SHARP OBJECTS


From the moment Sharp Objects was first announced, I was already all in. Jean-Marc Vallée is one of my favorite contemporary directors, so I wasn't going to miss his second HBO series. Vanish, the series’ pilot, oozes an immediately recognizable tone of wasted dreams and childhood baggage. It's beautiful and powerfully feminine as it circles around Amy Adams' damaged portrayal of Camille Preaker. It's the alcoholic, lonelier niece of Big Little Lies.

The biggest difference between the two series' is that Big Little Lies explores how women are affected by male-driven abuse/violence, while Sharp Objects delves into the depths of female on female abuse; a much, much darker, more manipulative, passive aggressive, and, in my opinion, more interesting premise. There is something much more primitive about male cruelty; men are more physically imposing, therefore, it's much easier for them to hurt women. Women need to twist the knife much deeper to make an impact. There's nothing more dangerous than a woman scorned, but there's an added level of complexity to female violence. We are bred as the less violent counterparts of our male equivalents, so it takes much more for a woman to kill.

Camille Preaker, a journalist, is given an assignment that places her back in her chilly, traumatic hometown of Wind Gap, Missouri. A teenage girl was brutally murdered and everyone is pointing fingers at the misfits. With her trusty sidekick of alcohol in an Evian bottle, Camille reunites with her ice-cold mother, bratty step-sister, old family-friends, and caddy high school classmates. Camille is both worshipped and despised in equal part for getting out of Wind Gap; nothing ever changes in this small town.

Camille is a scarred individual—both literally and figuratively. Her very traumatic life has led her to commit self-harm in the form of cutting and alcoholism. Much like a newspaper, words cover every inch of her body.

We get glimpses into her childhood through second-long flashbacks and, suffice to say, none of it was pretty. Her mother never loved her, her sister died when she was a kid, she was gang-raped in high school, and her roommate at rehab drank poison and killed herself.

Camille has had it pretty hard and while uncovering who is responsible for the gruesome killings is riveting, her journey to solve her personal mysteries ultimately takes center stage. She is a deeply destructive individual and highly problematic journalist. She sleeps with the lead detective and lead suspect of the case. Concerns are certainly raised over the unethical, female journalist trope. It is, indeed, a tired one, but I’m not mad at Sharp Objects. It’s a beautifully written, eloquently performed, and perfectly crafted survey into the harm women cause one another. What begins as a murder mystery morphs into a deeply fascinating character study of multi-faceted, complex women. Camille, Amma, and Adora are all thoroughly unlikeable, yet unbelievably captivating.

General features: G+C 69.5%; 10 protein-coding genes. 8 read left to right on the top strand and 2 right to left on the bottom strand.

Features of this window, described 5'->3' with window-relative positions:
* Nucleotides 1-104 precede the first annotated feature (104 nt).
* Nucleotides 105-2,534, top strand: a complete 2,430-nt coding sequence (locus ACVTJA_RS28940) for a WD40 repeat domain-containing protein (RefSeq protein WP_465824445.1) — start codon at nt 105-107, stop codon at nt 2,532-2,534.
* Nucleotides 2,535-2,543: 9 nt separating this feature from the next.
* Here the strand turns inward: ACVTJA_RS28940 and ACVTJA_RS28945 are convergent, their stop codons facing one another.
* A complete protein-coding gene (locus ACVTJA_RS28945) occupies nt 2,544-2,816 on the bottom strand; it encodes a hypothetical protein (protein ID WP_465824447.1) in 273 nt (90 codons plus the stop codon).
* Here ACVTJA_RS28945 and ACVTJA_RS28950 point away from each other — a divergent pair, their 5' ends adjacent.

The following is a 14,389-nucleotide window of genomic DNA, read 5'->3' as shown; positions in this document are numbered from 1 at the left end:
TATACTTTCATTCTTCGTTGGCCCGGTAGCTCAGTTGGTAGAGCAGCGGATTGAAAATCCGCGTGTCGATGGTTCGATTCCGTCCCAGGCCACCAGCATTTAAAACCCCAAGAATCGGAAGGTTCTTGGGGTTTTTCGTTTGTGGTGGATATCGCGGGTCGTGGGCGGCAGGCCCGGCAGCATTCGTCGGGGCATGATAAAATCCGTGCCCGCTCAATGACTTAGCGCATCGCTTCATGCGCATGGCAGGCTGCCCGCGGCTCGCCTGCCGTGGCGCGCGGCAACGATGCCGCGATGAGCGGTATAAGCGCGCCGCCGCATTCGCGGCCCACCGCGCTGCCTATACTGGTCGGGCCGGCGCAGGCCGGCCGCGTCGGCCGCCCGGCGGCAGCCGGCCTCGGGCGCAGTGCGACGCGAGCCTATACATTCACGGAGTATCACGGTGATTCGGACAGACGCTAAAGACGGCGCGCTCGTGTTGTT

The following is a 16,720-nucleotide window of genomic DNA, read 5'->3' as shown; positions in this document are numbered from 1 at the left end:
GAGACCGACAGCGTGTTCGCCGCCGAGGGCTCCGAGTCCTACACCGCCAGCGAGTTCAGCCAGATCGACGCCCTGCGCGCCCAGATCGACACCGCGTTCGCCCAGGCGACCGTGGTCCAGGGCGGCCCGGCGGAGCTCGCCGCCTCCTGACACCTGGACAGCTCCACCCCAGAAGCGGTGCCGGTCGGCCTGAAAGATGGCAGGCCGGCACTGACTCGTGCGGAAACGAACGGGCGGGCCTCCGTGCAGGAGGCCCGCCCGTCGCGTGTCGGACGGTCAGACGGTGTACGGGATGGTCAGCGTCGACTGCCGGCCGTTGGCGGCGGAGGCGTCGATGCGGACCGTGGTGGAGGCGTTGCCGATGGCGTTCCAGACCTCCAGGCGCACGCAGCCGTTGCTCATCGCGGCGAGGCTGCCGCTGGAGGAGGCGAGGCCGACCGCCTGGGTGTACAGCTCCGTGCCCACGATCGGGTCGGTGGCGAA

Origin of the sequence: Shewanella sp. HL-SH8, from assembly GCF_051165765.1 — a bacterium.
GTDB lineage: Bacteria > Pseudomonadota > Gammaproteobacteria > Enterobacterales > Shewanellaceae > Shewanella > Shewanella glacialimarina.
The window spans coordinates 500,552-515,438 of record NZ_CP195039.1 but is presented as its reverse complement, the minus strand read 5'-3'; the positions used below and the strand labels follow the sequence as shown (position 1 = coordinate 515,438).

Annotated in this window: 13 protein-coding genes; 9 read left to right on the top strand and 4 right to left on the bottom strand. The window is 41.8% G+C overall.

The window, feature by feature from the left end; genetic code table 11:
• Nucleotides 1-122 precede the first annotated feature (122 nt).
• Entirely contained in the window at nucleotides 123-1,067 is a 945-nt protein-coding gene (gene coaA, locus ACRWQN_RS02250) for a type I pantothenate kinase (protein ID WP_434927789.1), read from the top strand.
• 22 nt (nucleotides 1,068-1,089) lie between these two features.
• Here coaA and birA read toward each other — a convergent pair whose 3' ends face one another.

Within the show's 8, hour-long episodes, Jean-Marc Valleé ushers in a new era of Auteur television; one where the director is, indeed a primary role. In most cases today, the top of the television hierarchy are the writers and creators while the director is interchangeable from episode to episode. Vallée and his collaboration with HBO takes David Lynch's foray into television with Twin Peaks to new heights as he directs all 8 episodes--imprinting his stamp of influence on every single second of the series.

Sharp Objects has a style I have never seen on television before and I would emphatically recommend it. I would certainly add, however, that it is harrowingly dark and completely demanding. It’s something you have to pay attention to and—to me—that’s the best television there is. The twist is strong and grounded enough that it even makes the series worth a second or third watch. The more or less you know about the characters changes each and every scene drastically. Shows like Sharp Objects are precisely why they say it’s not TV, it’s HBO.

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